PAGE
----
The Painting

"I say Polly, what a splendid painting!"

Polly Plummer smiled from in front of the large easel and looked over at her friend, who was leaning over the back of a nearby armchair. "Do you really think so, Digory? It's supposed to be a gift, and I have no clue if she'll like it or not."

"Why, who wouldn't like it?"

"Oh, SHE mightn't. I declare, Digory, that young lady is going to be the death of me before long! She was always that way, even from a little girl. Always mincing and declaring things simply weren't 'good enough for her.' I wouldn't' be a bit surprised if it ended up in a back bedroom one day, or out for sale by the curb."

Digory chuckled. "Yes, she's a tough one, but you've done your best, and I'm certain she'll like it. And even if she doesn't, I'm sure she'll be somewhat polite about it. You're giving it to her on 'the happiest day of her life.'

"Yes, well."

"Oh Polly, stop fretting. It's a glorious picture. The waves are simply magnificent, and the details on the ship are perfect. Why Polly, you never told me you had an interest in ships before."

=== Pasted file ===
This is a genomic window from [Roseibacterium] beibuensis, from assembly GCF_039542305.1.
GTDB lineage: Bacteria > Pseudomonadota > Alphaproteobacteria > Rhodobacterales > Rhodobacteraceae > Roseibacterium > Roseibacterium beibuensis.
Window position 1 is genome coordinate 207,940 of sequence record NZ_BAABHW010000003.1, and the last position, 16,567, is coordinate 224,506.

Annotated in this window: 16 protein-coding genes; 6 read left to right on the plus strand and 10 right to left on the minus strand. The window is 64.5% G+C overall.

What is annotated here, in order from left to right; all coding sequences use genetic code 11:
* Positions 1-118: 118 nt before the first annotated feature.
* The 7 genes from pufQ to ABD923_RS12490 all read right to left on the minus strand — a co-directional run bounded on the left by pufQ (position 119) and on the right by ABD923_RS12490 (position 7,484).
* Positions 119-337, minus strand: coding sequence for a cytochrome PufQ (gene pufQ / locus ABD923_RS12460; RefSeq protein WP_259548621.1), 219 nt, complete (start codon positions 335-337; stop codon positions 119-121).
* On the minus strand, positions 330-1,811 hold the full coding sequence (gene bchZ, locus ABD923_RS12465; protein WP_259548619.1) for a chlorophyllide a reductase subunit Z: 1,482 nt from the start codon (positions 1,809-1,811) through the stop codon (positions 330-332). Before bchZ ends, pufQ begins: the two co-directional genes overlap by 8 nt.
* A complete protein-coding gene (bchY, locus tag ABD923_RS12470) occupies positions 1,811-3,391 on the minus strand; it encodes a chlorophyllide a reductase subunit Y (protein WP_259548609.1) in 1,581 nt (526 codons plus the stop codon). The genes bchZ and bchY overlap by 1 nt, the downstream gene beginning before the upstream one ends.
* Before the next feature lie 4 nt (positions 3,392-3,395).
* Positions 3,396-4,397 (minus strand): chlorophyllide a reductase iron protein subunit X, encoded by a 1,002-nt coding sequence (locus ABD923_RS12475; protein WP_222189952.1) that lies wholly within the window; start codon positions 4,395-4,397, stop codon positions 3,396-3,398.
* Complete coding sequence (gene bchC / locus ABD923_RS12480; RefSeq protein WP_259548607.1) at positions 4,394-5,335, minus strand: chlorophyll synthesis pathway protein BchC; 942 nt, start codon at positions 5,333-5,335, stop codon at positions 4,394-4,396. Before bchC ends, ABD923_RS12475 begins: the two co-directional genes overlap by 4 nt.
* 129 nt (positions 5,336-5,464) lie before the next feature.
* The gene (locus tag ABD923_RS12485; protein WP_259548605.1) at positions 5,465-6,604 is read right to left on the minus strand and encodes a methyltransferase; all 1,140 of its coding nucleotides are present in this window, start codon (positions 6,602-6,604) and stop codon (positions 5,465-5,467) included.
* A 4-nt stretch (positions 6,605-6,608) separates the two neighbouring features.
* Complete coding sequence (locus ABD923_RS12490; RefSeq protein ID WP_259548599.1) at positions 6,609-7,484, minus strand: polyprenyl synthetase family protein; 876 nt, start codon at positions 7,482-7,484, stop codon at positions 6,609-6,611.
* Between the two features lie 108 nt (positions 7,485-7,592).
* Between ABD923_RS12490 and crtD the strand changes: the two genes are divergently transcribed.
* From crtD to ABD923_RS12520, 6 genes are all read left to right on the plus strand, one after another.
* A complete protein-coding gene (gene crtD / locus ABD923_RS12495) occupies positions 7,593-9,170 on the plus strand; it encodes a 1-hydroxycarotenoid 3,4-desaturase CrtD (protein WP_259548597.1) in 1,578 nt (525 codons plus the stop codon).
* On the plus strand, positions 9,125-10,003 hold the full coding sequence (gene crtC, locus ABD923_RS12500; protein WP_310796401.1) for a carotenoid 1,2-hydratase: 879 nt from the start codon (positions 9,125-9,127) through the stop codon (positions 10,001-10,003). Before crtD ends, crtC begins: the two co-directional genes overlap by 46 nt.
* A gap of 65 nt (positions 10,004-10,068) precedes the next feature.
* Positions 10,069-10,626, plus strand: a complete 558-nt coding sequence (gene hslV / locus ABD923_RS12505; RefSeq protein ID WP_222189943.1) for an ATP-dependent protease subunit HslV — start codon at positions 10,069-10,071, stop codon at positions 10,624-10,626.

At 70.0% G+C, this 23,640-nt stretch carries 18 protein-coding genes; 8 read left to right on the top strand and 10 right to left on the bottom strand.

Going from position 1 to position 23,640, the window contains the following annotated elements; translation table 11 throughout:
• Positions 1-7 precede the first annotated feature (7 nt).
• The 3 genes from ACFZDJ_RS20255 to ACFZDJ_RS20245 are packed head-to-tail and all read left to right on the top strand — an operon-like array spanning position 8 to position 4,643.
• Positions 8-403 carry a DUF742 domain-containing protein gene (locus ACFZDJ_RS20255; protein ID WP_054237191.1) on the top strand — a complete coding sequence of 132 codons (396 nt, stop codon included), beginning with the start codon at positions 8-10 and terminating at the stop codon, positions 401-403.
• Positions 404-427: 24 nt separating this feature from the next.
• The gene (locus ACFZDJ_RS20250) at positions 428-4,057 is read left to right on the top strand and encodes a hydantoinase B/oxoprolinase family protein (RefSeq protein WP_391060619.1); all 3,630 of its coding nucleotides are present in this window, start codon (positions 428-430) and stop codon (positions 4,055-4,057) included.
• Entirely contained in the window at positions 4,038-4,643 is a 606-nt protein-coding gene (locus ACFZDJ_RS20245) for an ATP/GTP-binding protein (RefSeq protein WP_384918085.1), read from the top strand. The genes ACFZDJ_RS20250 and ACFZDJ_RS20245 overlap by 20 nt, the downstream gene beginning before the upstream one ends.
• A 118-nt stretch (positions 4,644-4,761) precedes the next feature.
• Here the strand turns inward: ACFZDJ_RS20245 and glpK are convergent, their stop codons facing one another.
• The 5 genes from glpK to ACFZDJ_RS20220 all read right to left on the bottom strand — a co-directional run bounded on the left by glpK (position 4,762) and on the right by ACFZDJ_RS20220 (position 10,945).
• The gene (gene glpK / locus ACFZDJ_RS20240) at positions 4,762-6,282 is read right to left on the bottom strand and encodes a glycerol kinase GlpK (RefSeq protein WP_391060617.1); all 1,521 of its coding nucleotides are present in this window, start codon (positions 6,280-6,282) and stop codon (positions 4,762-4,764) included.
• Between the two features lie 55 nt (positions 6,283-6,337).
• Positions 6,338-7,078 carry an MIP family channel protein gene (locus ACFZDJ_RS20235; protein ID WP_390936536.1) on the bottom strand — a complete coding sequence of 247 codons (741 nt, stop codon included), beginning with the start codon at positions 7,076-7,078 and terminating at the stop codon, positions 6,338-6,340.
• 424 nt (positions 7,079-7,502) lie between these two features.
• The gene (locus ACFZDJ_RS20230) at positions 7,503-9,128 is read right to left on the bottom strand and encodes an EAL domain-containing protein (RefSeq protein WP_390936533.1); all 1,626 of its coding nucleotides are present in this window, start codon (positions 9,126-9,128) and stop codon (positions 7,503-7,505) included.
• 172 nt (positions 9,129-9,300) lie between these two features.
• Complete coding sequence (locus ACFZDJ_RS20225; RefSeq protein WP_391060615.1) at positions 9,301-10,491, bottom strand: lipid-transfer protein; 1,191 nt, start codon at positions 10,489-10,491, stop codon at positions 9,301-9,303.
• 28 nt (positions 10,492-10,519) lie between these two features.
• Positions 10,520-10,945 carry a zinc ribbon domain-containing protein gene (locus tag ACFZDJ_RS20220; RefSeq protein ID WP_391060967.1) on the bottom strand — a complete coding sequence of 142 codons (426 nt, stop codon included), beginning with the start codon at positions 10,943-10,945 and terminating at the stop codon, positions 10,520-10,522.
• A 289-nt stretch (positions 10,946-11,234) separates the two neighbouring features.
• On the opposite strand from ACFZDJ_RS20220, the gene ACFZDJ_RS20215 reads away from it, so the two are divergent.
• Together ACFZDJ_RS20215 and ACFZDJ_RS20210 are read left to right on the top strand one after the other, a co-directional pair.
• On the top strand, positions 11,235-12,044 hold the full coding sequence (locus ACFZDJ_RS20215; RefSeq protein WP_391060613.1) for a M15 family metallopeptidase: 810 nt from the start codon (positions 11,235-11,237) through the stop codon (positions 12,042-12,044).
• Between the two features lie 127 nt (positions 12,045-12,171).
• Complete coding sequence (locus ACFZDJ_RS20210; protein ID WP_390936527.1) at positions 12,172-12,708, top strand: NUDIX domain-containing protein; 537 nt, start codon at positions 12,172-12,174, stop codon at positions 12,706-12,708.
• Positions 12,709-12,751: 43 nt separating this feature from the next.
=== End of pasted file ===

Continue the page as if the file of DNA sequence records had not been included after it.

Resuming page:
"Oh, I don't. But somehow, this idea came to me and simply wouldn't leave. I kept seeing this image in my head, and it wouldn't leave me alone until I started putting it down on the canvas. And you know that I haven't taken my paints out in years. It must be nearly a decade since I last did anything with them. Why, I had to go out and buy all new ones to begin this little project."

"Hmm." Digory was quiet for a moment, before saying, "do you think He told you to paint it?

Polly glanced over at him thoughtfully. "You know, I wouldn't be a bit surprised. It would be just like Him, wouldn't it?"

She swiped a few more times at the canvas with a paint tipped brush, then stepped back to gaze at the finished painting. "Well, I do believe I'm done! Now all that's left it a frame."

"Now, you must allow me to provide at least the frame. You remember that apple tree in my old backyard?"

"The one you planted after we went There? Certainly."

"Well, it blew down a couple of nights ago." Polly gasped, and Digory continued. "I'm having it made into a wardrobe, but if you would like, I can save a couple pieces for a frame for your picture."

"Oh Digs, that sounds lovely. Thank you ever so much!"

The man allowed himself to be hugged—just that once, and they both exited the room, talking merrily of the days to come.

If they had waited, just a few seconds longer, Digory might have seen the waves start to move, or Polly might have smelled the salty air coming from the little painting. But, I suppose, it was for the better that they did not. After all, things never happen the same way twice.

The End